Groups aim to fill ‘mentorship gap’


Many Upstate business leaders, especially entrepreneurs, act informally as mentors for young business, but recently a conversation about the need for more mentorship has been brewing. Some who work in funding and supporting early-stage businesses say as laws and innovations address a funding gap that hinders growth, mentors are needed to help guide companies toward their potential.

Groups throughout the community are formalizing or strengthening mentorship offerings, calling on what they say is a large pool of serial entrepreneurs and professionals in the Upstate who are up to the task.

One example is Jason Premo, who recently sold ADEX Machining Technologies, and plans to marshal angel investors to do more than write checks. Forming in the first quarter of 2015, the group will be called Swamp Rabbit Angels, providing mentorship as well as space for “hackers and wannabe entrepreneurs” to hone their business ideas.

He said as an investor, he encounters companies that lack business plans, strategies, financial management, and even appropriate legal structures.

“If you don’t get that stuff right, it can really lead to bad things later on,” Premo said. “You may be able to get the angel investor money, but then when you’re ready to break out and expand, you may have done some things that make it hard on yourself or even unattractive to later-stage investors.”

He said the state needs more accelerators to focus on industries such as IT or manufacturing. The new group will be affiliated with, and modeled after, the Silicon Valley-based Founder Institute – said to be the world’s largest entrepreneur training program – and MIT Fab Labs, a network of digital fabrication and centers managed by the Massachusetts Institute of Technology.

Nika White, vice president of diversity and inclusion at the Greenville Chamber, said mentorship emerged as a pressing need after the first year of its Minority Business Accelerator (MBA). It was a significant factor in the decision to double the length of time companies are in the program, from one year to two, she said.

“One of the things we found to be a necessity going into the new year, which will be the second year, is that it’s one thing to deliver information. What they really need is somebody to be hand-to-shoulder with them helping to facilitate those things,” White said. Ideally such mentors facilitate introductions to important connections, but also attend introductory meetings alongside mentees.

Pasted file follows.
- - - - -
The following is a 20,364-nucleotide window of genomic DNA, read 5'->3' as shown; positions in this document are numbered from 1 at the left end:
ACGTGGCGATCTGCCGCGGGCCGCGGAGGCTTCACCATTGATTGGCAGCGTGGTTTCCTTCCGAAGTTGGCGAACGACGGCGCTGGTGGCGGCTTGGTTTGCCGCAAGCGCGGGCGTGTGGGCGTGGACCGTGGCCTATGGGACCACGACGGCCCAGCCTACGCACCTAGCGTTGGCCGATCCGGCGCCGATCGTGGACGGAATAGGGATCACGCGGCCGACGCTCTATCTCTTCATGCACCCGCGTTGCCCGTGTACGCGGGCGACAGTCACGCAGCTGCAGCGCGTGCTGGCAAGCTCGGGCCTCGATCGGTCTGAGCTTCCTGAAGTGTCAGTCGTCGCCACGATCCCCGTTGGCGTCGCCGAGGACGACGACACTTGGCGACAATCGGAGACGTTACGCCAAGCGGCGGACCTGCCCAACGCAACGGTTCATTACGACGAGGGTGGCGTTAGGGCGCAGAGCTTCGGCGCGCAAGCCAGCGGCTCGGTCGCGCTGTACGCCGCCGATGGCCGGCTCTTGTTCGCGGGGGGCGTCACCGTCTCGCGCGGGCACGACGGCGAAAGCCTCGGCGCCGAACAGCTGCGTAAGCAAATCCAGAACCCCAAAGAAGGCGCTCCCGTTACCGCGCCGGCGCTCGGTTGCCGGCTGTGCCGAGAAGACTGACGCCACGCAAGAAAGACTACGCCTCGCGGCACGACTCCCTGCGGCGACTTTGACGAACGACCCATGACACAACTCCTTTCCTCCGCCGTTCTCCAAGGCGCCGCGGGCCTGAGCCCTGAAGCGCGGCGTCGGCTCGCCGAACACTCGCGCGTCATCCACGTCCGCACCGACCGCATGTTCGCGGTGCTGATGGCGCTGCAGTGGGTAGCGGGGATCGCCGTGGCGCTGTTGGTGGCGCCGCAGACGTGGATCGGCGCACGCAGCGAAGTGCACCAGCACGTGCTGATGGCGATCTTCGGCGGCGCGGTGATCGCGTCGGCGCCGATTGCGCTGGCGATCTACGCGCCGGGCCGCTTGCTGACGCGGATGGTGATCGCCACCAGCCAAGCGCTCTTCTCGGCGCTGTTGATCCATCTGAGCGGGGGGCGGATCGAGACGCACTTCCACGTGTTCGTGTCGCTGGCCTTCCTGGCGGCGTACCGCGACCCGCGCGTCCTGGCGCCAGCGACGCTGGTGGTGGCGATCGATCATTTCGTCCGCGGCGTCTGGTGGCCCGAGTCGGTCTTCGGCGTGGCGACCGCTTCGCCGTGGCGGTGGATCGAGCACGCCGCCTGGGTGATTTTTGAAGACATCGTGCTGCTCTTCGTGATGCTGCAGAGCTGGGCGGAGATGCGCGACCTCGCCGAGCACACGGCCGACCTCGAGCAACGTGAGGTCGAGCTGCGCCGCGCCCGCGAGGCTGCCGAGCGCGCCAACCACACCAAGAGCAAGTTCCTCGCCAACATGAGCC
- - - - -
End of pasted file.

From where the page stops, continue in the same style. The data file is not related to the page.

White said businesses need coaching on a variety of skills. Business infrastructure, talent management and development, accounting, IT and marketing are among the needs identified by companies in the MBA. Each company in the program will be assigned a mentor, whom she estimates will need to be available six to eight hours a month. She said the Upstate has the talent pool to help.

“I definitely think that need can be met. We’re finding that at least from our approach, that we need to go to corporations that are large in scale enough to lend out some of their key staff who can lend that expertise,” White said. “We’ve been tapping key individuals that we have access to and that we think would be a good fit for the program.” Initially, MBA is looking to corporate investors who have an interest in seeing the program succeed.

These newer initiatives join a landscape that includes more general business mentorship services, as well as targeted incubator and accelerator programs throughout the Upstate. Piedmont SCORE, part of a national network, connects anyone with mentors for free and also offers free and paid workshops on subjects such as writing a business plan. The federal Small Business Development Centers (SBDC) also has a local office through which anyone can receive business-planning advice. The Spartanburg Small Business Incubator, Iron Yard accelerators and the Greenville Chamber’s NEXT program and others target companies with various characteristics such as high-impact, specific locations, or a focus on technology.



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